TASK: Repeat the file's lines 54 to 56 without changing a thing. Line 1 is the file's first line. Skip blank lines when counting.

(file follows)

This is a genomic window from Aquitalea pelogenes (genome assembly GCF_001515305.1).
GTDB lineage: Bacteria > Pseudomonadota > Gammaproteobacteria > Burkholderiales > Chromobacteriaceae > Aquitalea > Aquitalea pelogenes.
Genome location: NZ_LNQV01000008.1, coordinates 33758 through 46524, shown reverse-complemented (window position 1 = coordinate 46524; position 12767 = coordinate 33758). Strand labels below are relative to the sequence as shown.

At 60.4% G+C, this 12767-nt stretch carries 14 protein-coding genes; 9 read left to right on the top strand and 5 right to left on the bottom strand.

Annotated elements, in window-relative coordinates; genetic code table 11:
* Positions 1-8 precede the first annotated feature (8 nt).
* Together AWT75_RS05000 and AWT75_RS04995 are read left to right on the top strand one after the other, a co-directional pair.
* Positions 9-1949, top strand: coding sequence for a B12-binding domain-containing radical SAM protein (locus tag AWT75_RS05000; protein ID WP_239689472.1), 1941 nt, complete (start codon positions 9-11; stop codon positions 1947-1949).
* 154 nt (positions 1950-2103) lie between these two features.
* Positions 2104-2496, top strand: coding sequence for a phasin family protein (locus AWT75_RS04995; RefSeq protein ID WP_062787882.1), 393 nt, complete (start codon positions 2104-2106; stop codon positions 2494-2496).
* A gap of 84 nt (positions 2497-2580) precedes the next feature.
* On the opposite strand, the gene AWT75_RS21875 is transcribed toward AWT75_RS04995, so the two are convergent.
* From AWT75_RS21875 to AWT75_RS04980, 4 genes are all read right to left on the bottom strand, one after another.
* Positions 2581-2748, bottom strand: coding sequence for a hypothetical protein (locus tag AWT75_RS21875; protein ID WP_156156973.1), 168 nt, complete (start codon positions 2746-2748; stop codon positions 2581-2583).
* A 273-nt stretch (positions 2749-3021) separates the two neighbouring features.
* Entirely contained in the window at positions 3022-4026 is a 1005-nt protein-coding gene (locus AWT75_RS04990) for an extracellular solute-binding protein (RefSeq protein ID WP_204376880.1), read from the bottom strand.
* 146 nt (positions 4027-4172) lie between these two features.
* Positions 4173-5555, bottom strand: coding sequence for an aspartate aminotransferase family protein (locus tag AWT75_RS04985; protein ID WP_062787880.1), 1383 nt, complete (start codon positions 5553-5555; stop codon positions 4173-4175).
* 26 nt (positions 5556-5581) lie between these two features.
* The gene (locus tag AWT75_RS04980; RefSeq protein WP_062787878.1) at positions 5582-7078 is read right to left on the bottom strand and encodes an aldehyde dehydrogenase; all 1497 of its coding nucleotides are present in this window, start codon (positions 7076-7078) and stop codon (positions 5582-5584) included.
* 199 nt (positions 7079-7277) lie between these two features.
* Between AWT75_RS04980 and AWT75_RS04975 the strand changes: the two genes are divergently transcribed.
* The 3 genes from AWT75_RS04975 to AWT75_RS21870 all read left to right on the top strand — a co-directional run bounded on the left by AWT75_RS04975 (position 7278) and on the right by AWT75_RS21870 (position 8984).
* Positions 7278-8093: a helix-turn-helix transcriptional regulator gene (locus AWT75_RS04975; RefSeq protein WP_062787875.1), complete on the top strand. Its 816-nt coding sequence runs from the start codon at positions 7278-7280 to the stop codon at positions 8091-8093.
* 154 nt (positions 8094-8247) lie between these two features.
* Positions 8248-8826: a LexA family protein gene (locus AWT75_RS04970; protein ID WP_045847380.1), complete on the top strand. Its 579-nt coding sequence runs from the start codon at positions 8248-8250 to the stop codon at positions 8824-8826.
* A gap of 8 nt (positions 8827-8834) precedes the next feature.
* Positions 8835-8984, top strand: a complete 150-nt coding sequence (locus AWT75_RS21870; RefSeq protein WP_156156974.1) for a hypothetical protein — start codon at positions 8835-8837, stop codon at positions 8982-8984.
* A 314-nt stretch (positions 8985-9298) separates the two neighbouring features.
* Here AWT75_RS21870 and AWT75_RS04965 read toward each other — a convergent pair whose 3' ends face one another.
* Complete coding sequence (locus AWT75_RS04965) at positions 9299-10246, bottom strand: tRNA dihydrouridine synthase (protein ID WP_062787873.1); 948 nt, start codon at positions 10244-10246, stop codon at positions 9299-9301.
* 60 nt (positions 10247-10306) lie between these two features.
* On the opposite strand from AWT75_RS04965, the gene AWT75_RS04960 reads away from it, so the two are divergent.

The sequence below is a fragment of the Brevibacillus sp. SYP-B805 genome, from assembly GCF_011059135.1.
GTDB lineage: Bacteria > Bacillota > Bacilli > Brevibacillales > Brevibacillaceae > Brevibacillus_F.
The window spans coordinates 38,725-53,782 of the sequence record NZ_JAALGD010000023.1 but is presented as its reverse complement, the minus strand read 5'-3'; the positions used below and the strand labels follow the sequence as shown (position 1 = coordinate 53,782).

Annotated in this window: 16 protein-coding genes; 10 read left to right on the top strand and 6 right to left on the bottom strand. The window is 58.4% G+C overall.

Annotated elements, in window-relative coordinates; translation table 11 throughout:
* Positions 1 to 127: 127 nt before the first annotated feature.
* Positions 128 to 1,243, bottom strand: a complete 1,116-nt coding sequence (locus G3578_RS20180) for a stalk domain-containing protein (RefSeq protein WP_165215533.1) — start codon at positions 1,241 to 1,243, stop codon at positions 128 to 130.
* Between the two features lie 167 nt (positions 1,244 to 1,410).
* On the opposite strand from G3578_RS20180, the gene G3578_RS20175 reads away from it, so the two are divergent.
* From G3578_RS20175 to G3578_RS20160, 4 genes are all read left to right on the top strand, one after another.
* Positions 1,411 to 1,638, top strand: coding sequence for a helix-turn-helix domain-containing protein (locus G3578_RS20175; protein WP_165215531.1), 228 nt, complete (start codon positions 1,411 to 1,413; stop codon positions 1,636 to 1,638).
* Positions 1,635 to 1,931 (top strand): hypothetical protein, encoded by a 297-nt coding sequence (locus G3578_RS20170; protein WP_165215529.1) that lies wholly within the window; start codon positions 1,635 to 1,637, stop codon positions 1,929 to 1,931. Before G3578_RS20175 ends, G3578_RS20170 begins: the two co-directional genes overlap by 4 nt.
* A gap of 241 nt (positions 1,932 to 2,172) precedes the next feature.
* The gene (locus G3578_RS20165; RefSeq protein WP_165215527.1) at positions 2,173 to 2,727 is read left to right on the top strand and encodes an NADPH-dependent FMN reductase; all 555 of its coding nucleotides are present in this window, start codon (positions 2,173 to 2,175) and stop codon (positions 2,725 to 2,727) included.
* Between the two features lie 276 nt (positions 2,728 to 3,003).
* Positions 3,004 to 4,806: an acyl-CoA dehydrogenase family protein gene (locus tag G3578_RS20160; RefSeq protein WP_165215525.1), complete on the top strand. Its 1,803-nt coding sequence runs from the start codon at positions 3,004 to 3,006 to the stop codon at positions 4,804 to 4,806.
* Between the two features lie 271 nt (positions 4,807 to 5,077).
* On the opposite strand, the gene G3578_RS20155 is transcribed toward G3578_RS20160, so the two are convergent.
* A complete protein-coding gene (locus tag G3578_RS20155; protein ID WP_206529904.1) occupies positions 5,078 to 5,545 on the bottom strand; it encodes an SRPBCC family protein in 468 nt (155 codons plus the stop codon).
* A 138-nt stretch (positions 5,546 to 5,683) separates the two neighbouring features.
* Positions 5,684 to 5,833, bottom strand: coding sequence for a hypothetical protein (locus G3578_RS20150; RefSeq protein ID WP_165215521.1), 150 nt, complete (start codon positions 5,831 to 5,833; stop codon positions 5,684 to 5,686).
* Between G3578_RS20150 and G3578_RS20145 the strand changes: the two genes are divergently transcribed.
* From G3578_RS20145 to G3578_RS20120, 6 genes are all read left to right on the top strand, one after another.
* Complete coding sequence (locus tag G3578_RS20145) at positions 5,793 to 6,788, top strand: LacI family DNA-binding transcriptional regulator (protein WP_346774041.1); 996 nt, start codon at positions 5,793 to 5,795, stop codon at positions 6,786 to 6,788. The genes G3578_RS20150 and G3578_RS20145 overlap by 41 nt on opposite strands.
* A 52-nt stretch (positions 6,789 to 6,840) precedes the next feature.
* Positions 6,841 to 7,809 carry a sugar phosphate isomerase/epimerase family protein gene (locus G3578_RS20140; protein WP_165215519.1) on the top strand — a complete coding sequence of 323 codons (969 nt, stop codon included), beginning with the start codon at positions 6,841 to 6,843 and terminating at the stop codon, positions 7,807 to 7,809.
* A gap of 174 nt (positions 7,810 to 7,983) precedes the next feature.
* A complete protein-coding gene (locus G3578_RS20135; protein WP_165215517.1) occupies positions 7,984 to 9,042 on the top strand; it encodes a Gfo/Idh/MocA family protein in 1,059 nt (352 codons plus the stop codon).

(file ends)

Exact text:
* Positions 5,684 to 5,833, bottom strand: coding sequence for a hypothetical protein (locus G3578_RS20150; RefSeq protein ID WP_165215521.1), 150 nt, complete (start codon positions 5,831 to 5,833; stop codon positions 5,684 to 5,686).
* Between G3578_RS20150 and G3578_RS20145 the strand changes: the two genes are divergently transcribed.
* From G3578_RS20145 to G3578_RS20120, 6 genes are all read left to right on the top strand, one after another.